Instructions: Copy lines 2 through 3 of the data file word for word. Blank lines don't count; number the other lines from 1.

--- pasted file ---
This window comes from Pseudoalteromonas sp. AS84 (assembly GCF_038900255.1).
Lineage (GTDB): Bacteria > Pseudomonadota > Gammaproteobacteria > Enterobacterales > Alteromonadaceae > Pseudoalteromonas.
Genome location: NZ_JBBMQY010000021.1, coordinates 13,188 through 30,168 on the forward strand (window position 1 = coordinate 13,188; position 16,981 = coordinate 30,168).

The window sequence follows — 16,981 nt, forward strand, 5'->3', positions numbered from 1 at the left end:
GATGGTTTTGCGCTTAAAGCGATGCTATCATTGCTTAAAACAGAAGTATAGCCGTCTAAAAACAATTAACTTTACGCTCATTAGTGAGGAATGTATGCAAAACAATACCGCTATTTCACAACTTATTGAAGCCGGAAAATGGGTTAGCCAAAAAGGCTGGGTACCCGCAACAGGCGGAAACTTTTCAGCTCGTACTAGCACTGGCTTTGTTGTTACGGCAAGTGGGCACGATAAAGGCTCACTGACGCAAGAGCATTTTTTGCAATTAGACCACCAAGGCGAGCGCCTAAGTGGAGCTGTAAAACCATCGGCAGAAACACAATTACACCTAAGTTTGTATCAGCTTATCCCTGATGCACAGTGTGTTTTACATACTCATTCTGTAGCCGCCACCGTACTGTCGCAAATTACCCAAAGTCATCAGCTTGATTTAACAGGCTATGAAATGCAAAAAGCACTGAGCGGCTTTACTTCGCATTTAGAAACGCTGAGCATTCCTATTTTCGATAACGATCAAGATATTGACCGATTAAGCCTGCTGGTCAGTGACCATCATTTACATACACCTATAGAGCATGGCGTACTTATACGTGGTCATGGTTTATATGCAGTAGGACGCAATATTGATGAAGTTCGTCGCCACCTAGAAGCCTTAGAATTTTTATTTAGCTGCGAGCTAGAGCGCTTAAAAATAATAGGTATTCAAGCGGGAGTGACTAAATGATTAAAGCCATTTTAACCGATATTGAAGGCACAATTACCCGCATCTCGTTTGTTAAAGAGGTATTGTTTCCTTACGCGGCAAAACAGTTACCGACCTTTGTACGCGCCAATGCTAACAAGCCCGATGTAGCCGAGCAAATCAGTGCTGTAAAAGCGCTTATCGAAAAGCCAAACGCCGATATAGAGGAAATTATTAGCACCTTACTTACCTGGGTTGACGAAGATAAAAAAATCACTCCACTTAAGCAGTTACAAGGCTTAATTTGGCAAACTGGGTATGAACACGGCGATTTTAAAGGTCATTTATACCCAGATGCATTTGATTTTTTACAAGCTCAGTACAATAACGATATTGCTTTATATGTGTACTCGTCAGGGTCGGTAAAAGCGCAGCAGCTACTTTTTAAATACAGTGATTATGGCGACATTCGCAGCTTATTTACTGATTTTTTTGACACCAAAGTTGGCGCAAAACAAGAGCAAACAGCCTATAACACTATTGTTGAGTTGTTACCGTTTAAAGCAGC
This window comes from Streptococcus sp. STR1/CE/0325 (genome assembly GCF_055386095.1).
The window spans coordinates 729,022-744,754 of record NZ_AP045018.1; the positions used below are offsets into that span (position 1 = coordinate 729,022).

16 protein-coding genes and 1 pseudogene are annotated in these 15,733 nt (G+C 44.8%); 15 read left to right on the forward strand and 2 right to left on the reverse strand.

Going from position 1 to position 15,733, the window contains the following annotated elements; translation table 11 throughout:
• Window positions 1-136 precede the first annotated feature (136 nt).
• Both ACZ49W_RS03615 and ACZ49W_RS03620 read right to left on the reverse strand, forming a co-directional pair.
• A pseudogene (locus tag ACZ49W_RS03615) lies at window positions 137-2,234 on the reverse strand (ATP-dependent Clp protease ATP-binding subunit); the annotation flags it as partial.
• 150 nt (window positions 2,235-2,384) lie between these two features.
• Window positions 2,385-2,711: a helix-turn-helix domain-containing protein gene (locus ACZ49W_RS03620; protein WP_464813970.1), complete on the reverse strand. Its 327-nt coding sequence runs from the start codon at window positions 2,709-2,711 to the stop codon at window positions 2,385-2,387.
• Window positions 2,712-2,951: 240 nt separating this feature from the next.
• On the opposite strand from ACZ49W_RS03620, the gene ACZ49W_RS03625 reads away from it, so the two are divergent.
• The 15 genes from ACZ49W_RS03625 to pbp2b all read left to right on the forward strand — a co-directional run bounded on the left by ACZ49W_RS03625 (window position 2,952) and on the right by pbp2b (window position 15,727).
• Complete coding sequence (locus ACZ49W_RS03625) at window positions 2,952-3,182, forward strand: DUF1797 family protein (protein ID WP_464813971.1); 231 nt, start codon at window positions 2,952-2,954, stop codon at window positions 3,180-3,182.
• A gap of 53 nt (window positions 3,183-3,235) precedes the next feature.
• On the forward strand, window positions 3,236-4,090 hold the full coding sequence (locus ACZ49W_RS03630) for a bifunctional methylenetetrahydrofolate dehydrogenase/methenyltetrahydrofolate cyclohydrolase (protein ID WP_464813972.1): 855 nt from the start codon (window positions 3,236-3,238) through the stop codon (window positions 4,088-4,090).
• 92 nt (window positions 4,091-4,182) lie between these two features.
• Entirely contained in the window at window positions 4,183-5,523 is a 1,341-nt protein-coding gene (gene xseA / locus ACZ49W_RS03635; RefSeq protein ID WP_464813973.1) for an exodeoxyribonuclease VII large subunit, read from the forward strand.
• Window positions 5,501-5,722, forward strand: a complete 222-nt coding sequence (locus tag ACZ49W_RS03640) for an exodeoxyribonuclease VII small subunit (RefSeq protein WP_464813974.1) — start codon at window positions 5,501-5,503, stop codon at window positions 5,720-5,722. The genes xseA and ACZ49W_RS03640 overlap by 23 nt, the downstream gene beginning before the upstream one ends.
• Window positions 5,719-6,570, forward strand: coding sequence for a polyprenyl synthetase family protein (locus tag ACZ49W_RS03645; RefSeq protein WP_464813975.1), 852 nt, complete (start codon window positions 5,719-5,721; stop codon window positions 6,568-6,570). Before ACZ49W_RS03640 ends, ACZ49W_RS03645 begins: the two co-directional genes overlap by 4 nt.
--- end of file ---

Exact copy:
Lineage (GTDB): Bacteria > Pseudomonadota > Gammaproteobacteria > Enterobacterales > Alteromonadaceae > Pseudoalteromonas.
Genome location: NZ_JBBMQY010000021.1, coordinates 13,188 through 30,168 on the forward strand (window position 1 = coordinate 13,188; position 16,981 = coordinate 30,168).